“It was a proverb more eloquent than ‘snooze you lose’ for a victim made chairless. He said it swooping on my spot by the fire, quick–grinning in the flickering light and clutching his rusted prize with tight, tiny knuckles.”
Pabva Zizi Pagara Gondo is a print exhibition and photobook (2018 Australian Photobook of the Year finalist) that builds on an expression in Zimbabwe’s Shona language and translates as ‘where the owl left the eagle comes to sit.’
The project visually allegorises legacies of colonialism, civil war and mass emigration amongst fragments of Cameron James Cope’s experience as a de facto ‘mukwasha’ (son in law) visiting the family towns and villages of his partner across Zimbabwe.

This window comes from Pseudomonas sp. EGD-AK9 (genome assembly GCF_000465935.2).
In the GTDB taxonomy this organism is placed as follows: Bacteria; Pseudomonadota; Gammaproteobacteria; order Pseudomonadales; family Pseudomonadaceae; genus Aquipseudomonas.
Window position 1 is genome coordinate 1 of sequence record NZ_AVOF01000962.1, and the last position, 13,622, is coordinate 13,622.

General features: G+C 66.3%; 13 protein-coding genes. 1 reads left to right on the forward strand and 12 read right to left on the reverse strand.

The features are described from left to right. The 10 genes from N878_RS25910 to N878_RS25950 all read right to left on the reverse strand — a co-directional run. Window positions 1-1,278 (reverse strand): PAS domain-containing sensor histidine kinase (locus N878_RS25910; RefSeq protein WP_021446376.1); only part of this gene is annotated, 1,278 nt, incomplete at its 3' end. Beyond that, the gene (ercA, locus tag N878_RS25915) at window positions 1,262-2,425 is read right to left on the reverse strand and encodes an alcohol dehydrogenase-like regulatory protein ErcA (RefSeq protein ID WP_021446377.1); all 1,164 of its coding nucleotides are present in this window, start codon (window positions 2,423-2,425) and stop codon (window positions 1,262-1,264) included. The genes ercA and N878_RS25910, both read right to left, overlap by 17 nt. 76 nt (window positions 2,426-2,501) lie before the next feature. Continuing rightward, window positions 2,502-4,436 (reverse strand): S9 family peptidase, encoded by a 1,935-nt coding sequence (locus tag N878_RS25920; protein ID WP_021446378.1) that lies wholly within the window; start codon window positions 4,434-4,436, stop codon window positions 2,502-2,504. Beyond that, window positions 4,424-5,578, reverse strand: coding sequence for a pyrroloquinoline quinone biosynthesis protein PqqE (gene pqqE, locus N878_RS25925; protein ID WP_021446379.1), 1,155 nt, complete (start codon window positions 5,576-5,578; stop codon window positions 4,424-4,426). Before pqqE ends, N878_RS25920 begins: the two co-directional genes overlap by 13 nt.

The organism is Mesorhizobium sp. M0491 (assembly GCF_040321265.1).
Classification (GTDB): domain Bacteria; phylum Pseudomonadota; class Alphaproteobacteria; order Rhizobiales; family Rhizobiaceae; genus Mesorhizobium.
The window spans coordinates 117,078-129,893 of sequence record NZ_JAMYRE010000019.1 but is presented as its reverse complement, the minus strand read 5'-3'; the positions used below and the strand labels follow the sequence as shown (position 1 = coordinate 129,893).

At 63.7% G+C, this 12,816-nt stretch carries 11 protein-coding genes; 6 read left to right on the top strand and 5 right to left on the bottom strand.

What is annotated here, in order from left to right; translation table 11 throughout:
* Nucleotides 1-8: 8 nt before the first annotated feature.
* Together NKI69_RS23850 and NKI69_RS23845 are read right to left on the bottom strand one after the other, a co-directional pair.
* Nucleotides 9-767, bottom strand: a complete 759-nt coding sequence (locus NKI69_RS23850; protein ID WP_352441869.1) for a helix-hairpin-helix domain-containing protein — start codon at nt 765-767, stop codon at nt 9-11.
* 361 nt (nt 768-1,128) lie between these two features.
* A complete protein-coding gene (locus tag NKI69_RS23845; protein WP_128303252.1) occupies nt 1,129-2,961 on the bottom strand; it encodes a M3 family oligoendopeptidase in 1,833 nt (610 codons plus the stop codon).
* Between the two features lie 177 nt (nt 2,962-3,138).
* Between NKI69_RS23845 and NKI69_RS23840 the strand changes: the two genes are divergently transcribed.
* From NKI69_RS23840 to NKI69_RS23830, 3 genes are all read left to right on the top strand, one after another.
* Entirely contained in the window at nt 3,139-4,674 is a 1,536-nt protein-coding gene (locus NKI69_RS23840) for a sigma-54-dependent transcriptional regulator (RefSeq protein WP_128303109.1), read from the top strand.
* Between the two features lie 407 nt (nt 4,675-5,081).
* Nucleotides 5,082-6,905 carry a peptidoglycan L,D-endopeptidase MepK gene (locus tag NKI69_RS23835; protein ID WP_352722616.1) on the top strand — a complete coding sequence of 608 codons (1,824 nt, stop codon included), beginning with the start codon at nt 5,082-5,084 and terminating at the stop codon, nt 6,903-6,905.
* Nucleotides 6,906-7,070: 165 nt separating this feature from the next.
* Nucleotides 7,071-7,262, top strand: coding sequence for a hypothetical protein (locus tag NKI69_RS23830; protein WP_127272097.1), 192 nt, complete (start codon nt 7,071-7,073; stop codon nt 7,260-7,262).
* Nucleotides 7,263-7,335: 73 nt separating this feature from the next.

The images are proposed as poetic fragments, starting points, cues for questions, for reading and exploring the central metaphor of trading places.
“In my imagination Tazi and I became the eagle and the owl, our different backgrounds and modes of seeing crossing in the dark, trading places over continents. We had flown to the former industrial hub of Redcliff, Zimbabwe, where Tazi grew up. And though we landed on the same perch, for each of us the view was different.”
Cameron James Cope is an image burglar and purveyor of words based in Narrm (Melbourne), Australia. His personal projects and photobooks explore how the past is embedded in the present through visual allegory, narrative form and conceptual documentary.
In 2014 Cameron was named Australian Travel Photographer of the year by the Australian Society of Travel Writers & Photographers, and in 2016 was a finalist in the Australian Life national photography prize. Cameron holds a Master of Fine Art from RMIT University where he also runs photography workshops.
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